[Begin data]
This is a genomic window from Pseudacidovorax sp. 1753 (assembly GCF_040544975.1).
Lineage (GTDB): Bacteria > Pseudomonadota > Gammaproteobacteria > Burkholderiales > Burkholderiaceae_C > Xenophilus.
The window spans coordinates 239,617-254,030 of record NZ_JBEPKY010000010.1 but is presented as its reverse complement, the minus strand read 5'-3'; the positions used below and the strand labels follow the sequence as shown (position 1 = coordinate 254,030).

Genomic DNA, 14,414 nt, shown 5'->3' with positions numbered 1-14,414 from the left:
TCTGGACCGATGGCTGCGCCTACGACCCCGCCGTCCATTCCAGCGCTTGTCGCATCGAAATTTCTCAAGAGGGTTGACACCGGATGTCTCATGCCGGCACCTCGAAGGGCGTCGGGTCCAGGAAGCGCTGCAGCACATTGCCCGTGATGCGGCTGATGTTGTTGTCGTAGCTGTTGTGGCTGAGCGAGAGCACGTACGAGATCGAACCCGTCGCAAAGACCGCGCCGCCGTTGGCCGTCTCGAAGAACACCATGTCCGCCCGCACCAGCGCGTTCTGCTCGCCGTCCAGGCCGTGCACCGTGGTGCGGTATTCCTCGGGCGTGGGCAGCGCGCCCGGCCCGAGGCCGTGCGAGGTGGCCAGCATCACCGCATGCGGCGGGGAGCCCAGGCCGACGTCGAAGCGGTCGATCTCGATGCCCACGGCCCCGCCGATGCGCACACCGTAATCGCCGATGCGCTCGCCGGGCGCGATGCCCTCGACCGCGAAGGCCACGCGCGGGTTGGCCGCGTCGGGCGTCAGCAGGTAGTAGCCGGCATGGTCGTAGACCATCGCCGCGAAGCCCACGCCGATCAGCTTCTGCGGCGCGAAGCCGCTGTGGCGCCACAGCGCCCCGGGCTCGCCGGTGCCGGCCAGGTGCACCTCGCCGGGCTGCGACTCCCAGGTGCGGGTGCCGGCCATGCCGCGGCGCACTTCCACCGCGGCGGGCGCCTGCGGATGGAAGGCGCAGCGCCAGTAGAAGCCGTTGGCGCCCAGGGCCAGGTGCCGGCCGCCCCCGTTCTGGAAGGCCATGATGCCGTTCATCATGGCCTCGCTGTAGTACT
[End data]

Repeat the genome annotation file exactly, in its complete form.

This is a genomic window from Pseudacidovorax sp. 1753 (assembly GCF_040544975.1).
Lineage (GTDB): Bacteria > Pseudomonadota > Gammaproteobacteria > Burkholderiales > Burkholderiaceae_C > Xenophilus.
The window spans coordinates 239,617-254,030 of record NZ_JBEPKY010000010.1 but is presented as its reverse complement, the minus strand read 5'-3'; the positions used below and the strand labels follow the sequence as shown (position 1 = coordinate 254,030).

Genomic DNA, 14,414 nt, shown 5'->3' with positions numbered 1-14,414 from the left:
TCTGGACCGATGGCTGCGCCTACGACCCCGCCGTCCATTCCAGCGCTTGTCGCATCGAAATTTCTCAAGAGGGTTGACACCGGATGTCTCATGCCGGCACCTCGAAGGGCGTCGGGTCCAGGAAGCGCTGCAGCACATTGCCCGTGATGCGGCTGATGTTGTTGTCGTAGCTGTTGTGGCTGAGCGAGAGCACGTACGAGATCGAACCCGTCGCAAAGACCGCGCCGCCGTTGGCCGTCTCGAAGAACACCATGTCCGCCCGCACCAGCGCGTTCTGCTCGCCGTCCAGGCCGTGCACCGTGGTGCGGTATTCCTCGGGCGTGGGCAGCGCGCCCGGCCCGAGGCCGTGCGAGGTGGCCAGCATCACCGCATGCGGCGGGGAGCCCAGGCCGACGTCGAAGCGGTCGATCTCGATGCCCACGGCCCCGCCGATGCGCACACCGTAATCGCCGATGCGCTCGCCGGGCGCGATGCCCTCGACCGCGAAGGCCACGCGCGGGTTGGCCGCGTCGGGCGTCAGCAGGTAGTAGCCGGCATGGTCGTAGACCATCGCCGCGAAGCCCACGCCGATCAGCTTCTGCGGCGCGAAGCCGCTGTGGCGCCACAGCGCCCCGGGCTCGCCGGTGCCGGCCAGGTGCACCTCGCCGGGCTGCGACTCCCAGGTGCGGGTGCCGGCCATGCCGCGGCGCACTTCCACCGCGGCGGGCGCCTGCGGATGGAAGGCGCAGCGCCAGTAGAAGCCGTTGGCGCCCAGGGCCAGGTGCCGGCCGCCCCCGTTCTGGAAGGCCATGATGCCGTTCATCATGGCCTCGCTGTAGTACT